Late last week, Tom and I received some sad news from Green Turtle Cay. Our neighbour, Winston “Winkie” Wilson, has passed away.
Winkie was a fascinating and complex character. With his silvery beard and unruly, greying dreadlocks, he was hard to miss. He was funny, flawed and sometimes surly. He did not suffer fools gladly. He was intelligent and well-read.
My cousin Alton Lowe, who attended Amy Roberts Primary School with him, recalls that Winkie was a smart student. Back then, Alton says, Winkie was known as “Fraction,” because of his love of math. “Why do we have to learn that other stuff?” he’d ask the teacher. “Why can’t we just do fractions?”
When Tom and I first moved into Fish Hooks, Winkie kept to himself much of the time. We’d wave and exchange greetings across our unfenced, adjoining back yards, but that was it.
Our dog Wrigley, unfortunately, was less friendly to our new neighbour. The unmarked boundary between our properties confused him. The minute poor Winkie stepped out his back door, Wrigley would growl and snarl at what he perceived as a trespasser on “his” property.
To make it up to Winkie, I baked him some cookies. When I brought them to him, his gruff exterior softened. We ended up chatting for a half-hour or more.
He complimented us on the progress of our Fish Hooks restoration, and wanted to contribute to our fledgling garden. He gave me three coconuts he had sprouted, explaining in detail how to plant and care for them.
Touched by his generosity, I asked if I could give him a hug. He replied with a small nod and a huge smile.
During our subsequent stays on the cay, Winkie brought me more coconuts and other clippings for the garden. I made him cupcakes and banana bread. Once, when I told him Tom had returned home to L.A., Winkie nodded and said, “Tell him I’ll keep an eye on you.” I just smiled, since I suspected Winkie needed looking after more than me.
When I arrived this past April, a nasty flu was making its way around Green Turtle Cay. Almost everyone I spoke with was (or had been) sick. Before long, I contracted it myself. It was an especially brutal bug — I was sick for a month.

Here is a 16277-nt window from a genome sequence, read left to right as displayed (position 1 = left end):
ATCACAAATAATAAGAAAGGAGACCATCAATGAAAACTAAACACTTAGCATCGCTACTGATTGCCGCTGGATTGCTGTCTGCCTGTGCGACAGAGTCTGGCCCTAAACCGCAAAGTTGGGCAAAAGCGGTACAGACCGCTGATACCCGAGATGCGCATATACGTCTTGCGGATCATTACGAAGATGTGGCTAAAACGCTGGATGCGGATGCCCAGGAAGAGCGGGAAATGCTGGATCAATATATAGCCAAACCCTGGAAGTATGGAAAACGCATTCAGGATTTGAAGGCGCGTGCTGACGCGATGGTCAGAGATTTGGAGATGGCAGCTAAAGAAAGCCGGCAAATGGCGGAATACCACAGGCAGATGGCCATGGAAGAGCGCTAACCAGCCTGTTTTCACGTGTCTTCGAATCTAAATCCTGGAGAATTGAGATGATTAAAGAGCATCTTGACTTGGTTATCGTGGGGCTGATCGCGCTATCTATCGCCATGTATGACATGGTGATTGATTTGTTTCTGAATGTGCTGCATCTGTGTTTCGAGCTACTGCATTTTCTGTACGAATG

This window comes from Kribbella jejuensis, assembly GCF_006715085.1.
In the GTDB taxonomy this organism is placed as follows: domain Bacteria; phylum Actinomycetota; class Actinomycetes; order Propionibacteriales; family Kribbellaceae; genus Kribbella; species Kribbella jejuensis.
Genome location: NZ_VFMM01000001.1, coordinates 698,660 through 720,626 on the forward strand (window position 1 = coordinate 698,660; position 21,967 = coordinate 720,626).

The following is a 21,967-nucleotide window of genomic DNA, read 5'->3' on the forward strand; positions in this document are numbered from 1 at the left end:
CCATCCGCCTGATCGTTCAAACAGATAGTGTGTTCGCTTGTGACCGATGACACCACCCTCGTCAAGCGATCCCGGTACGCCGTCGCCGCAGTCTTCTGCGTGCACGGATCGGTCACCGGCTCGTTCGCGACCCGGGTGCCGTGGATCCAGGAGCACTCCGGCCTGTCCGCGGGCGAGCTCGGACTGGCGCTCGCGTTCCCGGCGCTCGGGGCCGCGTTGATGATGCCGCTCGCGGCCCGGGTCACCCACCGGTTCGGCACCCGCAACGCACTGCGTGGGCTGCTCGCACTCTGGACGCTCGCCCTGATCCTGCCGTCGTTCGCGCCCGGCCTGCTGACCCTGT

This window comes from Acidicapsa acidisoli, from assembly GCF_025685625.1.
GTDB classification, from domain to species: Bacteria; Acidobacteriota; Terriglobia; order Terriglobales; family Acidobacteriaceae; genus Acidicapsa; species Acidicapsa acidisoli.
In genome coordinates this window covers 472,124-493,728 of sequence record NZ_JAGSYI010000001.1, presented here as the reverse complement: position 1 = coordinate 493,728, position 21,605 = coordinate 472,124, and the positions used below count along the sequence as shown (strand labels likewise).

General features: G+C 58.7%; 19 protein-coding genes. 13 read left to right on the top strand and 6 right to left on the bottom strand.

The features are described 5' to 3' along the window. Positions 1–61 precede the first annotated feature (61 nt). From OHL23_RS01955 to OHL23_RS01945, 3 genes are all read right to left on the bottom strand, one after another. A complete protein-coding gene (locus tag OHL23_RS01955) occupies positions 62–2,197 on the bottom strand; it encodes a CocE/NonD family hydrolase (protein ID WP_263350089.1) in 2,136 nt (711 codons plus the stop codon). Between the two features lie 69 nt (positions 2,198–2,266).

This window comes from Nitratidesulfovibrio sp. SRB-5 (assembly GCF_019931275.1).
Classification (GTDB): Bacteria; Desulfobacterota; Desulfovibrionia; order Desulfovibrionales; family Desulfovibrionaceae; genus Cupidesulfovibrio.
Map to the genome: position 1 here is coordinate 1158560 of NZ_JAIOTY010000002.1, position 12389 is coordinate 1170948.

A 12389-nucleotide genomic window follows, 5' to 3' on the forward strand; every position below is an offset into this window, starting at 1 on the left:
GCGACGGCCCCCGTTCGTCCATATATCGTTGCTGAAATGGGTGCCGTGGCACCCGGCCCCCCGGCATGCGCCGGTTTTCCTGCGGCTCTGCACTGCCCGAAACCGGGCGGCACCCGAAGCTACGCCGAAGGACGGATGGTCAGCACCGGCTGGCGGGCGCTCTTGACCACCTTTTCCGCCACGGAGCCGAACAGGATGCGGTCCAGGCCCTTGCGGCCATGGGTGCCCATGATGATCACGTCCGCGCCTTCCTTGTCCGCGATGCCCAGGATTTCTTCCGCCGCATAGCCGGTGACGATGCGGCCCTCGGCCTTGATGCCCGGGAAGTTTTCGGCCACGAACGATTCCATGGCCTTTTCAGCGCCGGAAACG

Winkie had been sick for five weeks by then. His voice was barely a hoarse whisper. And while the rest of us slowly improved, he seemed to take much longer to recuperate.
Finally, in mid-June, he told me he was beginning to feel better. Certainly, he sounded more like himself, which I took as a good sign.
Which is why I was surprised when, a few days later, I learned his family had taken him to Nassau for medical attention. I wasn’t home when he left, but it must have been a hasty departure – his clean laundry was left swinging on the clothes line.
Not long after, I heard Winkie was on a ventilator and that his organs had begun to fail. Apparently, he had other, underlying health issues which had been exacerbated by the flu. It was, I was told, just a matter of time. This past Friday, that time ran out.
To Winkie’s son and other family members, Tom and I send our deepest condolences. We are so very sorry for your loss. The cay won’t be quite the same without him.
“Guess what,” Winkie said that day when he gave me the three sprouted coconuts. “In fifteen years, I won’t be here. But these trees will be. You can look up at them and remember, ‘Our friend Winkie gave us those.’”
Rest in peace, Winkie. We’ll miss you. And we’ll remember.
UPDATE: Funeral services for the late Winston (Winkie) Wilson will take place on Friday July 31 at 10am at the Miracle Church Of God in Green Turtle Cay. All are welcome.